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Small Business Marketing

Why I Don’t Blog Every Week

Why I Don't Blog Every Week

This article is part of the, “But WHY, Naomi?” series.


I really want to give a super cool, ultra-strategic answer to this question. I want to make it sound like I’ve thought long and hard, and that I have an amazing, counterintuitive but revolutionary content strategy that’s rolling in the Benjamins.

The truth is, I don’t.

I don’t blog very often because I don’t have to blog very often. Yes, I’m I the middle of Kris’ 100 Blog Post challenge, but that’s because of an interoffice bet, not because of some valid business reason.

For a long time, blogging was my primary marketing strategy. Even that is poorly said, because blogging was my only marketing strategy. It worked, and I was good at it, so I kept doing it. Most of my clients came from my blog, so I blogged a lot.

At this point, though, I don’t need to do it anymore. Most of my clients come from referral – either from existing clients, or from books we’ve been featured in – so I prioritize strengthening existing client relationships over getting new leads.

Now, how does all of this help you? What should your blogging frequency be?

If I could communicate anything to Jane Q. IttyBiz, it would be this:

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Why I Don’t Have Coaching Packages

This article is part of the, “But WHY, Naomi?” series.

Most coaches and consultants offer specific packages and/or services to their clients, and I think that’s a great idea. Being known for doing a particular thing, or set of things, can make it easy for a prospective client to decide to do business with you.

I, however, have never done that. Which I find kind of funny sometimes, since so many of my clients are coaches. I’m sure more than a few of them have wondered how I get clients without fitting the mold expected of most coaches.

(Answer: Referrals, mostly.)

But I can tell you why I don’t offer packages. For me, and the way I run my business, they’ve never been a comfortable fit, for 4 reasons. Here they are, conveniently categorized in a numbered list.

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Why Most Of My Products Cost Less Than 100 Bucks

Why Most Of My Products Cost Less Than $100

This article is part of the, “But WHY, Naomi?” series.

In my industry, it’s not uncommon – and sometimes even expected – that training products like online courses and downloadable programs should run in the $1,500 – $2,000 range.

Take one look at my store, and you’ll see that the vast majority of the products I offer cost less than 100 bucks. Even after being in the business for more than 10 years.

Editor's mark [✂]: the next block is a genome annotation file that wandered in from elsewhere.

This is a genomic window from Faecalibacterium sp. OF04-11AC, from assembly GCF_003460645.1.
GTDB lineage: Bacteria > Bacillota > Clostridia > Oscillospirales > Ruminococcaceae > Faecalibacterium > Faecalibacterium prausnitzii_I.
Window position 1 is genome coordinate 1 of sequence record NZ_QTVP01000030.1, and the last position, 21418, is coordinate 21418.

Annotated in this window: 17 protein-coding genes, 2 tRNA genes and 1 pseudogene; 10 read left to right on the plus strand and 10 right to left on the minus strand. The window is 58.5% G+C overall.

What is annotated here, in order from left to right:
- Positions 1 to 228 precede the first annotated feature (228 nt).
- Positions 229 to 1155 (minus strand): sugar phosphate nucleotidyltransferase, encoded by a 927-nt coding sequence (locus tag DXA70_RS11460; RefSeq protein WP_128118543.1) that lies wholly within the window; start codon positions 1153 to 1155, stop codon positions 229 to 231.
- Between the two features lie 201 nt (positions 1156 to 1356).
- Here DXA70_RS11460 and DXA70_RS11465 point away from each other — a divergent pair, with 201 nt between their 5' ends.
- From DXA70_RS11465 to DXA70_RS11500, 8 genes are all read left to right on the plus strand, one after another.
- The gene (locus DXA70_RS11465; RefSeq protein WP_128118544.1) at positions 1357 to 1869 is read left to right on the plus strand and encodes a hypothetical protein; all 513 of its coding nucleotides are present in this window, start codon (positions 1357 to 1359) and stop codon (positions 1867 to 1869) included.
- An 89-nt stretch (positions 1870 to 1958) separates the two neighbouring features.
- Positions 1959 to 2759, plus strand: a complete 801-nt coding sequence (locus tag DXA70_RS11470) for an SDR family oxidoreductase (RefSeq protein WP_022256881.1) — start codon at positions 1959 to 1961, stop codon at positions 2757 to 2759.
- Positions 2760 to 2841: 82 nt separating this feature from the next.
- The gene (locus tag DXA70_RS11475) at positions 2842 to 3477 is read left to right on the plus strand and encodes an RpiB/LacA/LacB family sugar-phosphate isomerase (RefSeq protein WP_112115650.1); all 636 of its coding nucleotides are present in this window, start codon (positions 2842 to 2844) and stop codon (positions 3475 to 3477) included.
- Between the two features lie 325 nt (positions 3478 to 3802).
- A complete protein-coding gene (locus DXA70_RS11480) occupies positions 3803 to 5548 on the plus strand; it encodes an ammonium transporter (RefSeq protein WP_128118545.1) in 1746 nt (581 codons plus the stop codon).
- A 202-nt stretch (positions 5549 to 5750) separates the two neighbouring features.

Throughout the history of IttyBiz there have been a few higher-priced offerings, but most of the time my products and classes have been fairly inexpensive in comparison to the industry norms.

Sometimes I’ll get asked why I chose this particular business model for IttyBiz. There are a few reasons for this, and I’ll answer them by comparing my particular model to other ones.

As I compare them, though, I’m not remotely implying that my model is better than the ones that other people choose. It’s just the right fit for me.

Here’s why.

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Why I List My Prices On My Coaching Page

Why I List Prices On My Coaching Page

This article is part of the, “But WHY, Naomi?” series.

When it comes to the idea of publicly posting rates, the service provider industry is split into two firm camps.

Camp A says that any opportunity to communicate with a prospect should be seized. Therefore, not listing prices encourages a prospect to get in touch. (There’s also a fear that listing prices will scare off prospects, but that’s another issue for another day.)

Camp B says that prices should be transparent because, um, the stuff you buy is supposed to have a price tag. They tend to think that not listing your prices is disrespectful and opaque.

While I don’t agree with the moral component of Camp B, I do share their sentiments as it relates to the prospect’s experience. While you can go either way – there are a lot of people in both camps – here are my reasons for pricing transparency.

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Why I Don’t Include Results In My Testimonials

Why I Don't Put Results In My Testimonials

This article is part of the, “But WHY, Naomi?” series.

Testimonials are usually approached from the perspective of hard results. Conventional wisdom dictates that if people can see exactly how well a product or service performs, they’ll be more likely to buy it.

I lost X pounds!
I got Y dates!
I scored Z followers!

Conventional wisdom also says that bigger is better. The bigger the results, the bigger the selling power.


  • “I lost 120 pounds” is bigger, and therefore better, than “I lost 12.”
  • “I got 50 dates” is bigger, and therefore better, than “I got 5.”
  • “I scored 100,000 followers” is is bigger, and therefore better, than “I got 192.”

I’ve always taken a different approach in the testimonials I publish, both on the products in my store, and with the coaching that I offer. (There’s one exception, and I’ll tell you about that in a moment.).

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